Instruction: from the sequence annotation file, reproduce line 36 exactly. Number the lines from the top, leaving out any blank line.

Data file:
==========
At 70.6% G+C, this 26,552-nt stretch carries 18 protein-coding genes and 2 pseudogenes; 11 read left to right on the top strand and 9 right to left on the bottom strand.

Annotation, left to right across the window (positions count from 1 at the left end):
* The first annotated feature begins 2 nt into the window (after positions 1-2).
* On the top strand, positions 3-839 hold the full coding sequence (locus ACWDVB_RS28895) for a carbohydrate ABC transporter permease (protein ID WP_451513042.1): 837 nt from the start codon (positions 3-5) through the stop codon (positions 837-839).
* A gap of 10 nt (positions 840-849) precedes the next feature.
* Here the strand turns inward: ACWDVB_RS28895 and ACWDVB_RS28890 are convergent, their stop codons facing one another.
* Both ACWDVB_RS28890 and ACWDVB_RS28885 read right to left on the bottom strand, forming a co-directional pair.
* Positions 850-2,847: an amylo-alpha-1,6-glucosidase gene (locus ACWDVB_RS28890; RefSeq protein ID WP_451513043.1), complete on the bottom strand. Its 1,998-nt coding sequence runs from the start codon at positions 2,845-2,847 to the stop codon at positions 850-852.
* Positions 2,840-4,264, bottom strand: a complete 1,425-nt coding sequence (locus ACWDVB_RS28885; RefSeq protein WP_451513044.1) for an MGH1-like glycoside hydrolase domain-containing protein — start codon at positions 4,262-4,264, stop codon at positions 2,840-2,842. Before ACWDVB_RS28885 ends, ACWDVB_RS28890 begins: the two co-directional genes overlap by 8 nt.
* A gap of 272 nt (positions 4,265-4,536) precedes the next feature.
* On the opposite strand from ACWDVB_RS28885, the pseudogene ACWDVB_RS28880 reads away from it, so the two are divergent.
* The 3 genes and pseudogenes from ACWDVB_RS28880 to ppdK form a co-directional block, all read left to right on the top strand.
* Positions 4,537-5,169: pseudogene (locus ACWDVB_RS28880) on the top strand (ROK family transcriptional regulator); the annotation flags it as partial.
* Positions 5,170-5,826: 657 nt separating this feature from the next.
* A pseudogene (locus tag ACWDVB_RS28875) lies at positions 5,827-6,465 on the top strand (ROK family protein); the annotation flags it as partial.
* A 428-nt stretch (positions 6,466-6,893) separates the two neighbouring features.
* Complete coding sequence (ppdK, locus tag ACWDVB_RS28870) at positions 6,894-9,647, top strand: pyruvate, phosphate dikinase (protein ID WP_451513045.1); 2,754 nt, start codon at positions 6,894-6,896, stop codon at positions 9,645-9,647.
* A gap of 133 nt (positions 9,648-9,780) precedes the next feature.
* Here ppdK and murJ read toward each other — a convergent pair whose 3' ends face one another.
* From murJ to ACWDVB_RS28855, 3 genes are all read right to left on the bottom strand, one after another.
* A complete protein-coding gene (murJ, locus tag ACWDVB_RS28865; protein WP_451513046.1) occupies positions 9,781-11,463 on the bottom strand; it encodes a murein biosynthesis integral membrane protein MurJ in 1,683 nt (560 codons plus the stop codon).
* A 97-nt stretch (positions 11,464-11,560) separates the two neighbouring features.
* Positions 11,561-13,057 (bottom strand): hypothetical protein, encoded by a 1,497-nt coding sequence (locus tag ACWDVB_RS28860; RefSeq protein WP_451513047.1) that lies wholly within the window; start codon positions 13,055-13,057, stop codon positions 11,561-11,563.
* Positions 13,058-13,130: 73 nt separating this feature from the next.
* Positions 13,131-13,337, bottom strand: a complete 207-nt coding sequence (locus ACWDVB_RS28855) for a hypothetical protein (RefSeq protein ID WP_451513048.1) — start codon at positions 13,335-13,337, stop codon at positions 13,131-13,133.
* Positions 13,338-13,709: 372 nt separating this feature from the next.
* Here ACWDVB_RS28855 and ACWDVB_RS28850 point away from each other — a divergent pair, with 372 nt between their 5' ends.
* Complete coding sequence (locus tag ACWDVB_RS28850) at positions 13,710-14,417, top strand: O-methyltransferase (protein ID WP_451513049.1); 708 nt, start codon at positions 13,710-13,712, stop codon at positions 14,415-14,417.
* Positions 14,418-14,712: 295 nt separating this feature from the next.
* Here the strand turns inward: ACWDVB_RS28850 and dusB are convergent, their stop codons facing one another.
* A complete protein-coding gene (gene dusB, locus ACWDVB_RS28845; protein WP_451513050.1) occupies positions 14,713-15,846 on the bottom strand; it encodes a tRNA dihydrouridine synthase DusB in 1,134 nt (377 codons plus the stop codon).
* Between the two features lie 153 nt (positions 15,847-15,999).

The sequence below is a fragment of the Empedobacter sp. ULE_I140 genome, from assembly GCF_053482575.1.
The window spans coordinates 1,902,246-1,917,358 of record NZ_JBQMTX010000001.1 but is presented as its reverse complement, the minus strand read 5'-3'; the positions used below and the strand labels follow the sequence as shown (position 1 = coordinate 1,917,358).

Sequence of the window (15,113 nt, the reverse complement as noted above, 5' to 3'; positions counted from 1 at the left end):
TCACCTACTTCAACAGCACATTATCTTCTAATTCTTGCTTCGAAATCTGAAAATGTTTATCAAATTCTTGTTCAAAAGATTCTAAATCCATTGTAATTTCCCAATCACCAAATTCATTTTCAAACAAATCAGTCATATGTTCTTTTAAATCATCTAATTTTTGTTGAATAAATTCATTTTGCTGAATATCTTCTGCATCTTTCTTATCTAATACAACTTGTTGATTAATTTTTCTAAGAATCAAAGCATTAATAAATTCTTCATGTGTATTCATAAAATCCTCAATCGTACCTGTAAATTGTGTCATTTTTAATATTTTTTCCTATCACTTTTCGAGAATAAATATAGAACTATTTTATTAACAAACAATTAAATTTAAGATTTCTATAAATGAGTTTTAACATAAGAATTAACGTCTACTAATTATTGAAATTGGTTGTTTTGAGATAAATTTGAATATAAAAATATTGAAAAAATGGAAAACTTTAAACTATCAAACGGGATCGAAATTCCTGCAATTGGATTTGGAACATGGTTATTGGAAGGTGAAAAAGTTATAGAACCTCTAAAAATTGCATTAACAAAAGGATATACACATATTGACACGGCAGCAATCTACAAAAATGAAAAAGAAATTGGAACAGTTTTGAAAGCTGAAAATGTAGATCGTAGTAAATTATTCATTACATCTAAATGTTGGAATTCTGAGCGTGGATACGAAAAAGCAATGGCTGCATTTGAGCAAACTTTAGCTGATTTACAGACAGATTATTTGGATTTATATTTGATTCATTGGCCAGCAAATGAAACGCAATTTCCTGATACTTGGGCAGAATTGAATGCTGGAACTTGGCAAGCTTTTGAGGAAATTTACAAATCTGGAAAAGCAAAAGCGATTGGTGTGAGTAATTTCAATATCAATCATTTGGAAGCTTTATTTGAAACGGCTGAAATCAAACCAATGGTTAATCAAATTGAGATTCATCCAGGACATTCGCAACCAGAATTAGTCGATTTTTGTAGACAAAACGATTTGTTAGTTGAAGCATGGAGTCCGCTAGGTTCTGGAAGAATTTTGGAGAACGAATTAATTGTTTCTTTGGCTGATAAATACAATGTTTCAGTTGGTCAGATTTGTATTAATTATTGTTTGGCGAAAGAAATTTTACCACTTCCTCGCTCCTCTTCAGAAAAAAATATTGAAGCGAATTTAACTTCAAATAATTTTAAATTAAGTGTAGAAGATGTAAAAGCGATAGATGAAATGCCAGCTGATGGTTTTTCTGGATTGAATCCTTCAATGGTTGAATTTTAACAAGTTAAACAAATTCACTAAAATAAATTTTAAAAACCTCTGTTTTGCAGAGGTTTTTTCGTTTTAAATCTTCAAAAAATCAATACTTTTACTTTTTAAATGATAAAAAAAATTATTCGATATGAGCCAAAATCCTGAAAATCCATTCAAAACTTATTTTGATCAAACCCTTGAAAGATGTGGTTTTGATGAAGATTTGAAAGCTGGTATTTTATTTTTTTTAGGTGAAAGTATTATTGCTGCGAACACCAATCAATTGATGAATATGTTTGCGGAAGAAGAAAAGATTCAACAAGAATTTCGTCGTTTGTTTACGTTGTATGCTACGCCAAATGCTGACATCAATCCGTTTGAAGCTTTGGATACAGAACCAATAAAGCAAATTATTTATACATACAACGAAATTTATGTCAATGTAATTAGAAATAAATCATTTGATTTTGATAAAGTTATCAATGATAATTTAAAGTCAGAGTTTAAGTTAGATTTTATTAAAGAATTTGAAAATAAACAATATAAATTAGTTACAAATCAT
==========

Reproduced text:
TCACCTACTTCAACAGCACATTATCTTCTAATTCTTGCTTCGAAATCTGAAAATGTTTATCAAATTCTTGTTCAAAAGATTCTAAATCCATTGTAATTTCCCAATCACCAAATTCATTTTCAAACAAATCAGTCATATGTTCTTTTAAATCATCTAATTTTTGTTGAATAAATTCATTTTGCTGAATATCTTCTGCATCTTTCTTATCTAATACAACTTGTTGATTAATTTTTCTAAGAATCAAAGCATTAATAAATTCTTCATGTGTATTCATAAAATCCTCAATCGTACCTGTAAATTGTGTCATTTTTAATATTTTTTCCTATCACTTTTCGAGAATAAATATAGAACTATTTTATTAACAAACAATTAAATTTAAGATTTCTATAAATGAGTTTTAACATAAGAATTAACGTCTACTAATTATTGAAATTGGTTGTTTTGAGATAAATTTGAATATAAAAATATTGAAAAAATGGAAAACTTTAAACTATCAAACGGGATCGAAATTCCTGCAATTGGATTTGGAACATGGTTATTGGAAGGTGAAAAAGTTATAGAACCTCTAAAAATTGCATTAACAAAAGGATATACACATATTGACACGGCAGCAATCTACAAAAATGAAAAAGAAATTGGAACAGTTTTGAAAGCTGAAAATGTAGATCGTAGTAAATTATTCATTACATCTAAATGTTGGAATTCTGAGCGTGGATACGAAAAAGCAATGGCTGCATTTGAGCAAACTTTAGCTGATTTACAGACAGATTATTTGGATTTATATTTGATTCATTGGCCAGCAAATGAAACGCAATTTCCTGATACTTGGGCAGAATTGAATGCTGGAACTTGGCAAGCTTTTGAGGAAATTTACAAATCTGGAAAAGCAAAAGCGATTGGTGTGAGTAATTTCAATATCAATCATTTGGAAGCTTTATTTGAAACGGCTGAAATCAAACCAATGGTTAATCAAATTGAGATTCATCCAGGACATTCGCAACCAGAATTAGTCGATTTTTGTAGACAAAACGATTTGTTAGTTGAAGCATGGAGTCCGCTAGGTTCTGGAAGAATTTTGGAGAACGAATTAATTGTTTCTTTGGCTGATAAATACAATGTTTCAGTTGGTCAGATTTGTATTAATTATTGTTTGGCGAAAGAAATTTTACCACTTCCTCGCTCCTCTTCAGAAAAAAATATTGAAGCGAATTTAACTTCAAATAATTTTAAATTAAGTGTAGAAGATGTAAAAGCGATAGATGAAATGCCAGCTGATGGTTTTTCTGGATTGAATCCTTCAATGGTTGAATTTTAACAAGTTAAACAAATTCACTAAAATAAATTTTAAAAACCTCTGTTTTGCAGAGGTTTTTTCGTTTTAAATCTTCAAAAAATCAATACTTTTACTTTTTAAATGATAAAAAAAATTATTCGATATGAGCCAAAATCCTGAAAATCCATTCAAAACTTATTTTGATCAAACCCTTGAAAGATGTGGTTTTGATGAAGATTTGAAAGCTGGTATTTTATTTTTTTTAGGTGAAAGTATTATTGCTGCGAACACCAATCAATTGATGAATATGTTTGCGGAAGAAGAAAAGATTCAACAAGAATTTCGTCGTTTGTTTACGTTGTATGCTACGCCAAATGCTGACATCAATCCGTTTGAAGCTTTGGATACAGAACCAATAAAGCAAATTATTTATACATACAACGAAATTTATGTCAATGTAATTAGAAATAAATCATTTGATTTTGATAAAGTTATCAATGATAATTTAAAGTCAGAGTTTAAGTTAGATTTTATTAAAGAATTTGAAAATAAACAATATAAATTAGTTACAAATCAT